Later, Jack irked the devil again by convincing him to climb up a tree to pick some fruit, then carved a cross in the trunk so that the devil couldn’t climb back down (apparently, the devil is a sucker). Jack freed him again, on the condition that the devil once again not take revenge and not claim Jack’s soul.

When Stingy Jack eventually died, God would not allow him into heaven, and the devil, keeping his word, rejected Jack’s soul at the gates of hell. Instead, the devil gave him a single burning coal to light his way and sent him off into the night to “find his own hell.” Jack put the coal into a carved-out turnip and has supposedly been roaming the earth with it ever since. In Ireland, the ghost lights seen in the swamps were said to be Jack’s improvised lantern moving about as his restless soul wandered the countryside. He and the lights were dubbed "Jack of the Lantern," or "Jack O'Lantern."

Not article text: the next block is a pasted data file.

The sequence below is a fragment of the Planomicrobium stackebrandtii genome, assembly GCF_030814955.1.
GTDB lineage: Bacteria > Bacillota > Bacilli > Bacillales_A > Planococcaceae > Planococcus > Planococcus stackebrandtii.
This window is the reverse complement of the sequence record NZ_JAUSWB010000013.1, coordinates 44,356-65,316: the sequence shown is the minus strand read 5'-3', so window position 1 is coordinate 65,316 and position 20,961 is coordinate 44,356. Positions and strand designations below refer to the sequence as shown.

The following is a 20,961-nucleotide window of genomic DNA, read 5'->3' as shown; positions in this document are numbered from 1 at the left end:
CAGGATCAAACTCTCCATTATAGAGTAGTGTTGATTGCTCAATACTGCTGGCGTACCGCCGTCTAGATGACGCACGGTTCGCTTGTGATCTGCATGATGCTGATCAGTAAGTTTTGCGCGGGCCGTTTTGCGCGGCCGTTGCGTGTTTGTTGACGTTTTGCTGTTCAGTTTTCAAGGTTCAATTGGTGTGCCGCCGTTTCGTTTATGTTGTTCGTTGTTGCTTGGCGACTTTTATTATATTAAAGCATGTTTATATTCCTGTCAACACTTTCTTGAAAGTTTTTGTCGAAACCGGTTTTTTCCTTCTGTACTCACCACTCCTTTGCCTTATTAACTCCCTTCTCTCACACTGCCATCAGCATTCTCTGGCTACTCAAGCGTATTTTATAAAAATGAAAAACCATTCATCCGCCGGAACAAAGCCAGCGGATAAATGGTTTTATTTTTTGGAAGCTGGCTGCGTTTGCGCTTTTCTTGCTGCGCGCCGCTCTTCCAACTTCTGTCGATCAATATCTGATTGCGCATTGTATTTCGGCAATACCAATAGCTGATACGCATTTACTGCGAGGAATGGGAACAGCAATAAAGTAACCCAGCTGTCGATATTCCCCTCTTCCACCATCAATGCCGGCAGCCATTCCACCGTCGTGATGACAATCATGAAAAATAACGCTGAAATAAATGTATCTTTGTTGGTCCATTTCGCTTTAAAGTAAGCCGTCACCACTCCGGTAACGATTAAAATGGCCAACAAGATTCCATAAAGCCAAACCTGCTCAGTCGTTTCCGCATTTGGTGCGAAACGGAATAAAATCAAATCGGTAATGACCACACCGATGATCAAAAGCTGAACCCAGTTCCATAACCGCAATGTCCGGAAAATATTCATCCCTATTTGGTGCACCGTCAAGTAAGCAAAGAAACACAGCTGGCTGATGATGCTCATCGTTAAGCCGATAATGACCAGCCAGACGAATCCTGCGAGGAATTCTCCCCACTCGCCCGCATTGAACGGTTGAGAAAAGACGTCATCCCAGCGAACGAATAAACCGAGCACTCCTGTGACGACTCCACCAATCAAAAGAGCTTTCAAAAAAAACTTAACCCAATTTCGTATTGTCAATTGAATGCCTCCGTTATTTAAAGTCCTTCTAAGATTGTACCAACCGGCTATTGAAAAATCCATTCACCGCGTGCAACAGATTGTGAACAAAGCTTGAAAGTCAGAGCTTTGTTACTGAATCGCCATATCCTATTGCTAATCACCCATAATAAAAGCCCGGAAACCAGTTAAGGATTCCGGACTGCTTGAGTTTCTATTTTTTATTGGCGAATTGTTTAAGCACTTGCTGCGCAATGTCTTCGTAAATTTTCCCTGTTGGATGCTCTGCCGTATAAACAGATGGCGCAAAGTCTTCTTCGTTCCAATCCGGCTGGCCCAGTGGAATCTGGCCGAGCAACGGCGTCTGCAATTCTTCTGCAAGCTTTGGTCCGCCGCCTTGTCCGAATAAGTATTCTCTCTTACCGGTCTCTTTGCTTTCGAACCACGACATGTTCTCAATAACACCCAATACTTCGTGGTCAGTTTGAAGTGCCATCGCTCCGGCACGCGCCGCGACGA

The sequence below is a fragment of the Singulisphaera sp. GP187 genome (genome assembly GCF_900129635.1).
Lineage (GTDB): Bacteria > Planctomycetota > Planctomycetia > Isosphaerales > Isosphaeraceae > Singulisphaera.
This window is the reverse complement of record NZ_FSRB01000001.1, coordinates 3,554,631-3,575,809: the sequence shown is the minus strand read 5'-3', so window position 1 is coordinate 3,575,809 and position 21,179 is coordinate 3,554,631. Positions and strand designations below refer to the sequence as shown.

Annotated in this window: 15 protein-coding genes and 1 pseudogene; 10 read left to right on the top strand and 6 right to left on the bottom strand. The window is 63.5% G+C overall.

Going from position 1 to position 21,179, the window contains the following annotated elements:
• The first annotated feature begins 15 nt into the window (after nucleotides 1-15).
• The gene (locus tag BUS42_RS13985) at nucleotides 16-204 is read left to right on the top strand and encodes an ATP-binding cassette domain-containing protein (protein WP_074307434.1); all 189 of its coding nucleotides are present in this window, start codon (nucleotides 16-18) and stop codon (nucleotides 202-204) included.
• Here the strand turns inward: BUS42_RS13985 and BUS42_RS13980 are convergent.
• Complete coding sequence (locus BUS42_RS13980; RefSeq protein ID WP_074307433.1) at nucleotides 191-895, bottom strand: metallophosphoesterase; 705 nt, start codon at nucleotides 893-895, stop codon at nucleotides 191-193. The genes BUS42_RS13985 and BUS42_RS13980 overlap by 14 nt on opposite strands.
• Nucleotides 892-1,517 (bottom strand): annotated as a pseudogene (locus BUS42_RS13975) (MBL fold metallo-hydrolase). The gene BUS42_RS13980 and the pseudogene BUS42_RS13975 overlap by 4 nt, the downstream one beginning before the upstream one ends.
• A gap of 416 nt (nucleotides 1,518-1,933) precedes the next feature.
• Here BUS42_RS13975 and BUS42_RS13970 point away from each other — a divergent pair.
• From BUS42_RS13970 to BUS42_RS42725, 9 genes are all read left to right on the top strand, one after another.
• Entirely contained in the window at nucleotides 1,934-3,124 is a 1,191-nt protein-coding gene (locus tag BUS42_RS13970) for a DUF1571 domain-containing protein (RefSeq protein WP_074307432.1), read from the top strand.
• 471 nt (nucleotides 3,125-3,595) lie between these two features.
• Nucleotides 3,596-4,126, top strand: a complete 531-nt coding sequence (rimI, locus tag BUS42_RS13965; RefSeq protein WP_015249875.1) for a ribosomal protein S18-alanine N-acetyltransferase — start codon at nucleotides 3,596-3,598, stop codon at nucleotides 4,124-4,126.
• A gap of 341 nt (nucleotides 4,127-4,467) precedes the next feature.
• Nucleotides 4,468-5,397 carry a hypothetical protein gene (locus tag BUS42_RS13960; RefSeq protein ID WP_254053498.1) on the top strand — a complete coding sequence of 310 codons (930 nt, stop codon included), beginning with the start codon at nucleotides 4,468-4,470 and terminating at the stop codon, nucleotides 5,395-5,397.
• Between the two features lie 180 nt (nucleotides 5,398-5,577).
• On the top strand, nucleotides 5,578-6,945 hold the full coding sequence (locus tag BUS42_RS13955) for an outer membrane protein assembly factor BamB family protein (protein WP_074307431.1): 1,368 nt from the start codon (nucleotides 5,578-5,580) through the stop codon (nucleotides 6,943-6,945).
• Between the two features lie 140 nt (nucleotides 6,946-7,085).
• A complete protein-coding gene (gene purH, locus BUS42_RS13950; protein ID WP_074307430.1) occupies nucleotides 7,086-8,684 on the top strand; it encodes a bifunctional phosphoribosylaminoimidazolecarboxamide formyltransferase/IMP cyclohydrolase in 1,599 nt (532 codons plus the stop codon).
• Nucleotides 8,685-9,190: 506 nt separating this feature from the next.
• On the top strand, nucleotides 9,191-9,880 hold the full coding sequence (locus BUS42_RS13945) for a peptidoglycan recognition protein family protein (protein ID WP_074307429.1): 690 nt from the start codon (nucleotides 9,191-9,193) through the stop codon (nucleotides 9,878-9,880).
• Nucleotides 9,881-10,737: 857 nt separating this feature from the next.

OLD TALE, NEW TRADITIONS

The legend immigrated to the new world with the Irish, and it collided with another old world tradition and a new world crop. Making vegetable lanterns was a tradition of the British Isles, and carved-out turnips, beets, and potatoes were stuffed with coal, wood embers, or candles as impromptu lanterns to celebrate the fall harvest. As a prank, kids would sometimes wander off the road with a glowing veggie to trick their friends and travelers into thinking they were Stingy Jack or another lost soul. In America, pumpkins were easy enough to come by and good for carving, and got absorbed both into the carved lantern tradition and the associated prank. Over time, kids refined the prank and began carving crude faces into the pumpkins to kick up the fright factor and make the lanterns look like disembodied heads. By the mid-1800s, Stingy Jack’s nickname was applied to the prank pumpkin lanterns that echoed his own lamp, and the pumpkin jack-o’-lantern got its name.

Toward the end of the 19th century, jack-o’-lanterns went from just a trick to a standard seasonal decoration, including at a high-profile 1892 Halloween party hosted by the mayor of Atlanta. In one of the earliest instances of the jack-o’-lantern as Halloween decor, the mayor’s wife had several pumpkins—lit from within and carved with faces—placed around the party, ending Jack O’Lantern’s days of wandering, and beginning his yearly reign over America’s windowsills and front porches.

Have you got a Big Question you'd like us to answer? If so, let us know by emailing us at bigquestions@mentalfloss.com.